All eight subs have line-level inputs, output-level controls, a phase switch, a variable-frequency electronic crossover, and an internal power amplifier. All but the M&K MX-125 Mk II have speaker-level inputs, some have both line- and speaker-level outputs, and all but the Polks have a crossover bypass (for use with a receiver's bass-management facilities). All except the M&K pair and the Polk PSW250, which must be manually switched on and off, have an auto-power feature that turns them on or off depending on whether an input signal is present. The M&K MX-125 Mk II and Polk PSW650 are the only models without magnetic shielding. (See "Fast Facts" below for more on each sub's specifications and features.) While every sub here has everything necessary to fit in with almost any home theater system, some have additional features that can help make the job easier.
You could never mistake these two Infinity subwoofers -- designed for the Interlude and Intermezzo home theater speaker systems, respectively -- for your usual black cube with a square black grille. With their graceful shapes and striking design touches, both display the kind of styling you usually associate with expensive foreign cars. The elegant curves of the Intermezzo's platinum-finish cast-aluminum cabinet are especially striking. Even though they're about the same size, the Intermezzo sub is nearly twice as heavy as the Interlude, with the additional weight attributable to its cabinet and 850-watt amplifier.
The Interlude and Intermezzo subs have complete feature sets and some nice extras, including 15-foot power cords that give you a lot of placement flexibility. Both have front-panel level controls in addition to the usual rearward controls. At first glance, the front-mounted control seems to be a plus -- it could be handy for making occasional level adjustments once you have the sub in place -- but setup is easier when all of the controls are in one place.
Both models also have a one-band parametric equalizer, which you can use with Infinity's unique Room Adaptive Bass Optimization System (R.A.B.O.S.) to help find the best position for the sub and equalize its room response. The R.A.B.O.S. test and measurement kit, which includes instructions, a test CD, and a sound-level meter, comes standard with the Intermezzo; it's a $60 option with the Interlude. You place the sub where you expect to put it, play the CD through the sub, use the sound meter to measure the frequency response at your listening position, and then plot the results on the supplied chart. The result is a nice graph of the sub's response in your room. You then use the supplied template and response-curve "slide rule" to determine the optimum settings for the equalizer. The object, of course, is to make the bass sound as smooth as possible, neither boomy nor weak in any part of the sub's range. (The kit, available separately, will help anyone determine exactly what kind of effect the room has on a subwoofer's performance.)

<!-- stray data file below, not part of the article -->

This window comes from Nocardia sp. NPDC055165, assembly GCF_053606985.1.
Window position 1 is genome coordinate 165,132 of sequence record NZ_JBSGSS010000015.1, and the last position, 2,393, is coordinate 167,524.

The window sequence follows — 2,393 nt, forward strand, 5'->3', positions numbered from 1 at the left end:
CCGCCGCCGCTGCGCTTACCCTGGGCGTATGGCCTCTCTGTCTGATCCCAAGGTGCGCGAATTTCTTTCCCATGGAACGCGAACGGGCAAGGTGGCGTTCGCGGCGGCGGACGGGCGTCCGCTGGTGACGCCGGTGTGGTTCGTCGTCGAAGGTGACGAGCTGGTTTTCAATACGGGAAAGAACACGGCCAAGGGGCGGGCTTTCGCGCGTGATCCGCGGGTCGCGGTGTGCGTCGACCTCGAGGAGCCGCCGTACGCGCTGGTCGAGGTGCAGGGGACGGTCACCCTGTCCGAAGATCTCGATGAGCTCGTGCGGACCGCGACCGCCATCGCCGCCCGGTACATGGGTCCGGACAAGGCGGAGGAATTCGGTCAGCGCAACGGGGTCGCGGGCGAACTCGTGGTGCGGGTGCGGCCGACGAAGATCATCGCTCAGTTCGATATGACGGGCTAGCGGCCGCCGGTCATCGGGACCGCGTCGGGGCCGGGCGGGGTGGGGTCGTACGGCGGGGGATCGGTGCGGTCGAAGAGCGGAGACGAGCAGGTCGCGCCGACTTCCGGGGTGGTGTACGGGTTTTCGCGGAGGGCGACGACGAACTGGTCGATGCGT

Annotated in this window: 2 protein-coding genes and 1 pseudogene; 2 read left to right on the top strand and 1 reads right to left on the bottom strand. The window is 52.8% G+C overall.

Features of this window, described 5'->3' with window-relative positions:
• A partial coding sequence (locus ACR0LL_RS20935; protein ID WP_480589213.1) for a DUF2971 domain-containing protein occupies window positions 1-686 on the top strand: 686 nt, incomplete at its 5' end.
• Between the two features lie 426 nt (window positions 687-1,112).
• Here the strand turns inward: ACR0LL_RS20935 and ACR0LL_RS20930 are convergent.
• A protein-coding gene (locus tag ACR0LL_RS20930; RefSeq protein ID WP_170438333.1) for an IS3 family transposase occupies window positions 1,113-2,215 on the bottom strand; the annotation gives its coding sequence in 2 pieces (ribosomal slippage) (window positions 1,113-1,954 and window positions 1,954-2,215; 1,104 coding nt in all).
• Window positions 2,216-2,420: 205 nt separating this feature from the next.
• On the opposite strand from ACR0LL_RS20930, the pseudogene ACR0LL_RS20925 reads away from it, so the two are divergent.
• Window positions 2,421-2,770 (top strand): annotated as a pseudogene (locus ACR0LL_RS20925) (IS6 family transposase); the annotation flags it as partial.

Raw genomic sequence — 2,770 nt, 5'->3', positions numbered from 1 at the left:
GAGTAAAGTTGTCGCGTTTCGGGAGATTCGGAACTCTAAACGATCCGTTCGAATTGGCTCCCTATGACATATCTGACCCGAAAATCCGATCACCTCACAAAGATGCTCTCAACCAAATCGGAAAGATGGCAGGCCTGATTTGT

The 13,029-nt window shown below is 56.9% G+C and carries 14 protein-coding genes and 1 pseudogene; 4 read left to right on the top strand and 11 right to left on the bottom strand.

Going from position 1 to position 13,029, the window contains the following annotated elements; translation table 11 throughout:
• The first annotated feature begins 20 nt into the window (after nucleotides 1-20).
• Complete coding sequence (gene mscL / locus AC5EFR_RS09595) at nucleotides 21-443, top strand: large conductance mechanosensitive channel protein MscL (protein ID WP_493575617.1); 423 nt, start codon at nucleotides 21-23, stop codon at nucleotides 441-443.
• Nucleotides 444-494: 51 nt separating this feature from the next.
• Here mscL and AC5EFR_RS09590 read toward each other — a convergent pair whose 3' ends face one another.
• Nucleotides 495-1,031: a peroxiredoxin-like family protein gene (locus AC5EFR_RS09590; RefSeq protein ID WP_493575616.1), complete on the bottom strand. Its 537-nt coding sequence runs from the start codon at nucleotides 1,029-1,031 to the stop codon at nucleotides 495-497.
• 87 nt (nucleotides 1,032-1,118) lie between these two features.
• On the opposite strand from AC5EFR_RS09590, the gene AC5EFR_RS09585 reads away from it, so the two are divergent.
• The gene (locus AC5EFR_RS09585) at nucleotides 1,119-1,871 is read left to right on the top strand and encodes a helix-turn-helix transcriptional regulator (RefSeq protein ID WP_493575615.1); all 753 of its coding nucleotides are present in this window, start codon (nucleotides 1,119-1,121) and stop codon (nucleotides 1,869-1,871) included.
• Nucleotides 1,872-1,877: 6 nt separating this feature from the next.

Unlike many subs I've tested, both models have crossover markings that sync pretty well with the actual crossover frequencies. The Intermezzo's line-level outputs include a 100-Hz, 6-dB-per-octave high-pass filter that's not mentioned in the manual, and the rear control panel sports a pushbutton labeled High-Level High-Pass that's pictured in the manual but not mentioned or specified. Guess what: it turns on a 100-Hz, 6-dB-per-octave high-pass filter for the speaker-level outputs.
In the lab, both models pumped out the kind of deep bass to qualify them as true subwoofers (rather than "bass modules" that cut off at about 40 Hz), but the Intermezzo played louder and lower. The Interlude's 10-inch driver and 250-watt amp produced 79 dB sound-pressure level (SPL) at 20 Hz with low distortion, while the Intermezzo, with its 12-inch driver and 850-watt amp, managed 90 dB at 20 Hz and a stout 80-dB rumble way down at 16 Hz.
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